By Editorial Staff
Published April 22, 2008
The preamble to the U.S. Constitution lists the five functions of government, all based on biblical principles
By Stephen K. McDowell & Mark A. Beliles
As outlined in my letter, on pages 10-11, civil government is one of the five main areas of jurisdiction to whom God gives certain responsibilities and very definite limits. This article takes a brief look at these, and highlights how they were incorporated into the U.S. Constitution. Civil government is not the most important of the five spheres, but probably has been the most ignored by modern Christians. As a result, the civil government of the United States has strayed far beyond its biblical and constitutional limitations, thus creating great injustice for many U.S. citizens. If we, the future leaders of China, study the example of early America, however, as highlighted in the following article, we can learn a great deal. – Wang Jiapu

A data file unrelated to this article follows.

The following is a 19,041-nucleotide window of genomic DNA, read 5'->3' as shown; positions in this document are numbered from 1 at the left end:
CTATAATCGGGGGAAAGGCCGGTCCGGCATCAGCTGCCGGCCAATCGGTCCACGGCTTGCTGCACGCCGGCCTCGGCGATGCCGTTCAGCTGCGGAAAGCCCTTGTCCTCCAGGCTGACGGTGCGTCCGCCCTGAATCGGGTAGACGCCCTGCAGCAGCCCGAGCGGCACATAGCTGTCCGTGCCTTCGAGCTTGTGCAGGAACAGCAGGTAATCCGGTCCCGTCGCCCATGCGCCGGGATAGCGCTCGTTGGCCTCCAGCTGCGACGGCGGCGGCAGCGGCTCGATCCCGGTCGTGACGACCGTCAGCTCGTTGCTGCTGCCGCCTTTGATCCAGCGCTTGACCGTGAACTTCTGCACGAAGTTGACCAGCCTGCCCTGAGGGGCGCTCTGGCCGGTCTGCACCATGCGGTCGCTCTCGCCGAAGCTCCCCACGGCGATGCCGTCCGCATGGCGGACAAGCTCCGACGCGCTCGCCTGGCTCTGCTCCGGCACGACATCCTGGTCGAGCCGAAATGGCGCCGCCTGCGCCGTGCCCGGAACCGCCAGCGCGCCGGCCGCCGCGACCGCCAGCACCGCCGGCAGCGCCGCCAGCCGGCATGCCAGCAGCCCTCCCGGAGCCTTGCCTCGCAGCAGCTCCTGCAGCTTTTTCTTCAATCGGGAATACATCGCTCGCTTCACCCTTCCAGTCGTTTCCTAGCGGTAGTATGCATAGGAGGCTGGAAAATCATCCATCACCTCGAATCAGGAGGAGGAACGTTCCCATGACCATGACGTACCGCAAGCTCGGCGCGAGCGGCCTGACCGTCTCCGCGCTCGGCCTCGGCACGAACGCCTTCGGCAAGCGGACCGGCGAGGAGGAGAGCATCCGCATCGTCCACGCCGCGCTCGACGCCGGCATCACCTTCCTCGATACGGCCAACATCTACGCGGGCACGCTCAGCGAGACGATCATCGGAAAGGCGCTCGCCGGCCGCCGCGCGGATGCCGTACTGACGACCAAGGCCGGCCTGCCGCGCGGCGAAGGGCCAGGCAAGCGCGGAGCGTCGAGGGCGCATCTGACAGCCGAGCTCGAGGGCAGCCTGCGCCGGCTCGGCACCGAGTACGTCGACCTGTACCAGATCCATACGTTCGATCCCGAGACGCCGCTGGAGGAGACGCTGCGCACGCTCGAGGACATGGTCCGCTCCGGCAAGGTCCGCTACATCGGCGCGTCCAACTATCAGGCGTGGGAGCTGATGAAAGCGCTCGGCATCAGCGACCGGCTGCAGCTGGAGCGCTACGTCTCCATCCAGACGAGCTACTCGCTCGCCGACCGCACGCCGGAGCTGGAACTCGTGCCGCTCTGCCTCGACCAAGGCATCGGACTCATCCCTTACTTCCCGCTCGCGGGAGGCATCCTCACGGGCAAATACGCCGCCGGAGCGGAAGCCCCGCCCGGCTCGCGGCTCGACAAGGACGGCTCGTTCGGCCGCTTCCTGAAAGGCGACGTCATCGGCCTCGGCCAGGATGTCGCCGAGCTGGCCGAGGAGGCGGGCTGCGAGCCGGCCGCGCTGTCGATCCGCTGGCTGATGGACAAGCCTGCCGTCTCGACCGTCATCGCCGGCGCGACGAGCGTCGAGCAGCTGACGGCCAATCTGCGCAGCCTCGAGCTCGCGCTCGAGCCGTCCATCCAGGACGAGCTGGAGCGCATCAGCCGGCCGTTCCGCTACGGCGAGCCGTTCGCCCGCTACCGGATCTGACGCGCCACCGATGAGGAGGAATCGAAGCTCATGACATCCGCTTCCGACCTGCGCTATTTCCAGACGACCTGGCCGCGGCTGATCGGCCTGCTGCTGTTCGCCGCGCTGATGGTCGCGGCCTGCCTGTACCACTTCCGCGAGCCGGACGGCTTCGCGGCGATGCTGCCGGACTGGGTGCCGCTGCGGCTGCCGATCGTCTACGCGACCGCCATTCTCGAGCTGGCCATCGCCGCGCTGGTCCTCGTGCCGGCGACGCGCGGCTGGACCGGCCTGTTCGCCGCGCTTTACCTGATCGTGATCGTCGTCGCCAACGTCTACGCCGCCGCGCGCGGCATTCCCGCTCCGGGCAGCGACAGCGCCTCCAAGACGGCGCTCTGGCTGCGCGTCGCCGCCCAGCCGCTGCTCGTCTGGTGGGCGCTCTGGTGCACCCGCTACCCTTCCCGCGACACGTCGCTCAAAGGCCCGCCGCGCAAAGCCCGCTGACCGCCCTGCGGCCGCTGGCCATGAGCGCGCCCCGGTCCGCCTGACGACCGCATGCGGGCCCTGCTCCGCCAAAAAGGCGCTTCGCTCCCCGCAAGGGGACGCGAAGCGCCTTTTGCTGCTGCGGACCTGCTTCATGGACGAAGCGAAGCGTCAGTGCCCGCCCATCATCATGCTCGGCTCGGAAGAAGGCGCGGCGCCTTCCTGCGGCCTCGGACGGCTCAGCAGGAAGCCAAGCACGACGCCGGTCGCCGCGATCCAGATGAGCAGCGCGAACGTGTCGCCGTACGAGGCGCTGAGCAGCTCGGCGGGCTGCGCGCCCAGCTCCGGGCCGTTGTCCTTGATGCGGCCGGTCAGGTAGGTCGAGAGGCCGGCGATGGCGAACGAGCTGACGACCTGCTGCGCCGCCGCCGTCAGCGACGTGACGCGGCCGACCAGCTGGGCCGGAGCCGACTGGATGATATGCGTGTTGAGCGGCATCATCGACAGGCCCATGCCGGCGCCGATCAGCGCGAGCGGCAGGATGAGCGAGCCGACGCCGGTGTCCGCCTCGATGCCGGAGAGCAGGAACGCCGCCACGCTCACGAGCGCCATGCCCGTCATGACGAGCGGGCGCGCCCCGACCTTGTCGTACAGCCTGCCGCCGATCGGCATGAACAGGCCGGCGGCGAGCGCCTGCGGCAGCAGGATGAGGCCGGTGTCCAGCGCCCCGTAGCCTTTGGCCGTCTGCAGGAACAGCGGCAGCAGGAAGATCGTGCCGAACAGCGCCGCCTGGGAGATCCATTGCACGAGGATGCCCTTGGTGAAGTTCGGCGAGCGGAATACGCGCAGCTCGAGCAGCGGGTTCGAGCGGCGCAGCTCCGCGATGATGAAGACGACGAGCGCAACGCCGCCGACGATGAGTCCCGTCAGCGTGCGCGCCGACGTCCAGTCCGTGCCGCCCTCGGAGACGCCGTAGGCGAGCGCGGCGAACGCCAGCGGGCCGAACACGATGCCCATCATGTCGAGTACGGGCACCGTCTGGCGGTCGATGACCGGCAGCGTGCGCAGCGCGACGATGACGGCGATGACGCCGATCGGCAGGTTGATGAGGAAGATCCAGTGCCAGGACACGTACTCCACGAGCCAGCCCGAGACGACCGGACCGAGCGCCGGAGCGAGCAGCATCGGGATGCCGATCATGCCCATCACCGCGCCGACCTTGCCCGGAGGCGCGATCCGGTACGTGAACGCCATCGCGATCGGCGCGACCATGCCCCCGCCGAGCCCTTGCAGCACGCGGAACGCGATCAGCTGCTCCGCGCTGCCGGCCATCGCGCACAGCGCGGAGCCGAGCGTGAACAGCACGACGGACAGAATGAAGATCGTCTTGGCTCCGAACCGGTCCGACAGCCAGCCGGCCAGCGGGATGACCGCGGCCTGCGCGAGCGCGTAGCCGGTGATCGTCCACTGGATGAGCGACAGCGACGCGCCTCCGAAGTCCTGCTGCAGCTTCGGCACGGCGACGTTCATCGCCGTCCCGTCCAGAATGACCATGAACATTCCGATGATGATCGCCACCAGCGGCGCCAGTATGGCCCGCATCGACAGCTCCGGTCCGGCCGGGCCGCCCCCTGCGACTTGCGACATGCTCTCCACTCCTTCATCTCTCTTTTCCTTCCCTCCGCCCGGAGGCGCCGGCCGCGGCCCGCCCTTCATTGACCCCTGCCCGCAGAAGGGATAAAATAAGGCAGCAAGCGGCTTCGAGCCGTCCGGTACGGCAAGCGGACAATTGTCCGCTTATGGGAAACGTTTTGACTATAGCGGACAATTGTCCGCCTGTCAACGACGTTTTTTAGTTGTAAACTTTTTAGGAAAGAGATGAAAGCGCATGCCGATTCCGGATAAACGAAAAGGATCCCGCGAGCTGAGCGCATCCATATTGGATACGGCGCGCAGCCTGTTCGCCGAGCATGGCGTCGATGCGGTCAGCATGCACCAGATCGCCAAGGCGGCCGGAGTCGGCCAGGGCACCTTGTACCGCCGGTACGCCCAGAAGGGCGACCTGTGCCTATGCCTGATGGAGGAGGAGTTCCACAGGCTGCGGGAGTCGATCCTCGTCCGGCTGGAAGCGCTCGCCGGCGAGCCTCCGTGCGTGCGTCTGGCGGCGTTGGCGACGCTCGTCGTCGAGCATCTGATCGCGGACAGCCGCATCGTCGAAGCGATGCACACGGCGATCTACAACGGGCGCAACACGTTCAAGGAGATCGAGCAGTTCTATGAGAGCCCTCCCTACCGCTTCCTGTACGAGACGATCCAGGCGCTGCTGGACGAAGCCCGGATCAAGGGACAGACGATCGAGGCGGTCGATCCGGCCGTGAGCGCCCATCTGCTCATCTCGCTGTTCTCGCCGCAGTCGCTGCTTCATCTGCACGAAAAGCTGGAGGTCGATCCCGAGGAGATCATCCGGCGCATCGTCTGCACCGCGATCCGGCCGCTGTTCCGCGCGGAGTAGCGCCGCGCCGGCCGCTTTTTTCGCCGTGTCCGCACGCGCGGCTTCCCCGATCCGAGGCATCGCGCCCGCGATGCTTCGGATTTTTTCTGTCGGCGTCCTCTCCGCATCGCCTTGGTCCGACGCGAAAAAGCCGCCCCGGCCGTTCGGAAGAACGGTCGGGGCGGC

The American Revolution was a Christian Revolution, not simply because it was led by great Christian men such as Samuel Adams, but because of the biblical worldview that united the Colonies and motivated their actions and means of resistance. Thomas Jefferson wrote the Declaration of Independence based on Christian ideas of resistance and liberty. The Continental Congress repeatedly sought God in prayer and acknowledged Him in their proclamations and legislation. Patrick Henry urged the use of arms as a biblical third step in resistance. George Washington led the American armies urging prayer among his troops and doing so himself frequently. Washington relinquished his power as commander of the armies and promoted the drafting of a new Constitution and became the first President by godly means rather than by a coup.